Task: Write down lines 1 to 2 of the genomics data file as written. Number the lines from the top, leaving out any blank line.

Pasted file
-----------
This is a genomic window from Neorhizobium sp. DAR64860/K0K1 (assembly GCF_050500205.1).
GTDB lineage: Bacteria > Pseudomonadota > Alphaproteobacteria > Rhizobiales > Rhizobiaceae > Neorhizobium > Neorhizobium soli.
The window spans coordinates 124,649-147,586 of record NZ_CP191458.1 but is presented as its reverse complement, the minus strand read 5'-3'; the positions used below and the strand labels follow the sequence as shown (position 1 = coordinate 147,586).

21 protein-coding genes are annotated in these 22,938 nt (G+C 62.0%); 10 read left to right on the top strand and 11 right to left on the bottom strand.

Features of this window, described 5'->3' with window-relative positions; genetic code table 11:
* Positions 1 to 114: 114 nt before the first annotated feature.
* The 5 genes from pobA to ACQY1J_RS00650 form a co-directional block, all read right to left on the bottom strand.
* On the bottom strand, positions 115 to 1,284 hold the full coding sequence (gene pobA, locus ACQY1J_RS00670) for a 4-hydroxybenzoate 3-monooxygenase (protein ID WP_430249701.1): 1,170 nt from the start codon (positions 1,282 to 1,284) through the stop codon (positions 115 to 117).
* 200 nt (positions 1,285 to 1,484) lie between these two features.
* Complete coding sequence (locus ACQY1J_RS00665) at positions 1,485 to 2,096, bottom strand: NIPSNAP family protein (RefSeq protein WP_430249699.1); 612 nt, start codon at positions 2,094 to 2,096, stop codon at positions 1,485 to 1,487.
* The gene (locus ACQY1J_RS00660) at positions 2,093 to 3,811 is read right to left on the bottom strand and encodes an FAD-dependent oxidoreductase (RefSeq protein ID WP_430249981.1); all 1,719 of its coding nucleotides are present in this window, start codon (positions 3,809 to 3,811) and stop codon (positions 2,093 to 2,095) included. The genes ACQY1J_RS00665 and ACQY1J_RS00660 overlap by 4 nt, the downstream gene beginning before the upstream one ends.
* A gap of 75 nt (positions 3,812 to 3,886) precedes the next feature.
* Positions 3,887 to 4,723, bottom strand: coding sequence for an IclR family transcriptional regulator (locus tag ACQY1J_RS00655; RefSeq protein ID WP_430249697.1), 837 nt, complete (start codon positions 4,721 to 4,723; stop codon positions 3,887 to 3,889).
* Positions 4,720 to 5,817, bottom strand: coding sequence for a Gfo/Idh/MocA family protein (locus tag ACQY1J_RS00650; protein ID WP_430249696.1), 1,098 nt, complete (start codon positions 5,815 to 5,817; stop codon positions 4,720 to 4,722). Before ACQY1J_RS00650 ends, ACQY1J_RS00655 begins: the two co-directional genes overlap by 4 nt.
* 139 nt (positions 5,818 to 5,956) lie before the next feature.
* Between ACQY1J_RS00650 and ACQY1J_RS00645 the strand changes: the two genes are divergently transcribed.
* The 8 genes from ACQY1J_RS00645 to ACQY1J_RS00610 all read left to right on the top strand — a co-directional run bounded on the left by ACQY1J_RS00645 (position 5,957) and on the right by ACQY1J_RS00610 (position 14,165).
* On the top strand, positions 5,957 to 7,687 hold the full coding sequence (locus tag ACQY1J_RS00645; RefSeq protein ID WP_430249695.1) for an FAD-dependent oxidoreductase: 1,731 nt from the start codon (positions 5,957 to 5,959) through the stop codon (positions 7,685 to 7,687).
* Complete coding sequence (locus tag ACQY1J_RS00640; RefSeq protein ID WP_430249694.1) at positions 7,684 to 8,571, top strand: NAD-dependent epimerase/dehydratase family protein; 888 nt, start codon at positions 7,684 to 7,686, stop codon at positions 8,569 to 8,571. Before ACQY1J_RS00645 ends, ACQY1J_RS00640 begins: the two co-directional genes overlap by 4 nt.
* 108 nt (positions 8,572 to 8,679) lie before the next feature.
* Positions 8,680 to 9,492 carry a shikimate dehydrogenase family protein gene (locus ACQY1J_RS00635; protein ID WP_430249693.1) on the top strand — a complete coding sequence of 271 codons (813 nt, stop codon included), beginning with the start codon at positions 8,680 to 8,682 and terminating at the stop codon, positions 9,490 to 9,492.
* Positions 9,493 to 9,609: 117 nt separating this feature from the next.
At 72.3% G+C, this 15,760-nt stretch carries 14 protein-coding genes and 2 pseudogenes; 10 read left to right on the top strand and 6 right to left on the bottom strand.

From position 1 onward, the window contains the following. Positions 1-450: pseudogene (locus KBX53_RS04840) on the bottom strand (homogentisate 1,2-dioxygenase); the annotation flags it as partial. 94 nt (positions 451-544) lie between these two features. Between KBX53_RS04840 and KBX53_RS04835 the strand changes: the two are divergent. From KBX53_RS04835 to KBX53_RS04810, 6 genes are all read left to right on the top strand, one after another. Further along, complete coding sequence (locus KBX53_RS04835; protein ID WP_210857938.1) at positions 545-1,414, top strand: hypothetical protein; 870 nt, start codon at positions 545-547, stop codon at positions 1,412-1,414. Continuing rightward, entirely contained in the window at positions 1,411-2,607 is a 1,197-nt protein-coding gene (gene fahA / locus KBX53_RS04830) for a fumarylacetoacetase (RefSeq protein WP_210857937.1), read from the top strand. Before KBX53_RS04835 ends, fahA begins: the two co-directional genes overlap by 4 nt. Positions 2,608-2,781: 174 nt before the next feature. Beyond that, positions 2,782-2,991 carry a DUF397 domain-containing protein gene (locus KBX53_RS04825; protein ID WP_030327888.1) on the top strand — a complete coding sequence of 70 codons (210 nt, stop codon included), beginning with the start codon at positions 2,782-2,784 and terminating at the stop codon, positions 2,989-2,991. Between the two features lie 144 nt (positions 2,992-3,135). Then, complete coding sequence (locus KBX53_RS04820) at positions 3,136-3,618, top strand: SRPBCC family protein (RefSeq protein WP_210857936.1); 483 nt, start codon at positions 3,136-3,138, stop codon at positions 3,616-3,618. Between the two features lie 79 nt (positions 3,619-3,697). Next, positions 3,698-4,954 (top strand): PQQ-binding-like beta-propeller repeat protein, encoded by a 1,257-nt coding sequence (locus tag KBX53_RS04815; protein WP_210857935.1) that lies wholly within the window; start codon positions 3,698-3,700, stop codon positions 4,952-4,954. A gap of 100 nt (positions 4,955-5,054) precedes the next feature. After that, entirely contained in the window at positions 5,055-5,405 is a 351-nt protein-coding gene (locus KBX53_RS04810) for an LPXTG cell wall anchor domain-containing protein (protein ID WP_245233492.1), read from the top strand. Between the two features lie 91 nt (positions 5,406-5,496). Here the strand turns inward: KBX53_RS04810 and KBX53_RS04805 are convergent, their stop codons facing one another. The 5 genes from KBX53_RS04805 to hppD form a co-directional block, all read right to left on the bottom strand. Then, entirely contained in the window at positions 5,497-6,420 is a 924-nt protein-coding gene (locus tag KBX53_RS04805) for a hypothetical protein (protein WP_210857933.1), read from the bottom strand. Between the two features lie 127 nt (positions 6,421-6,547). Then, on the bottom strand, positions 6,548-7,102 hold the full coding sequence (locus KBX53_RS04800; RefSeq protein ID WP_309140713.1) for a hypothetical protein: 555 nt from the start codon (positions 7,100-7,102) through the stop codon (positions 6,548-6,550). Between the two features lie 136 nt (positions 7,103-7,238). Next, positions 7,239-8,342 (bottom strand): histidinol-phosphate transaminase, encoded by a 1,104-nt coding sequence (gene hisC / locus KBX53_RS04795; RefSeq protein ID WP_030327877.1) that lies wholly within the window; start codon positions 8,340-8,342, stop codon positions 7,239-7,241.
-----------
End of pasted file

This is a genomic window from Neorhizobium sp. DAR64860/K0K1 (assembly GCF_050500205.1).
GTDB lineage: Bacteria > Pseudomonadota > Alphaproteobacteria > Rhizobiales > Rhizobiaceae > Neorhizobium > Neorhizobium soli.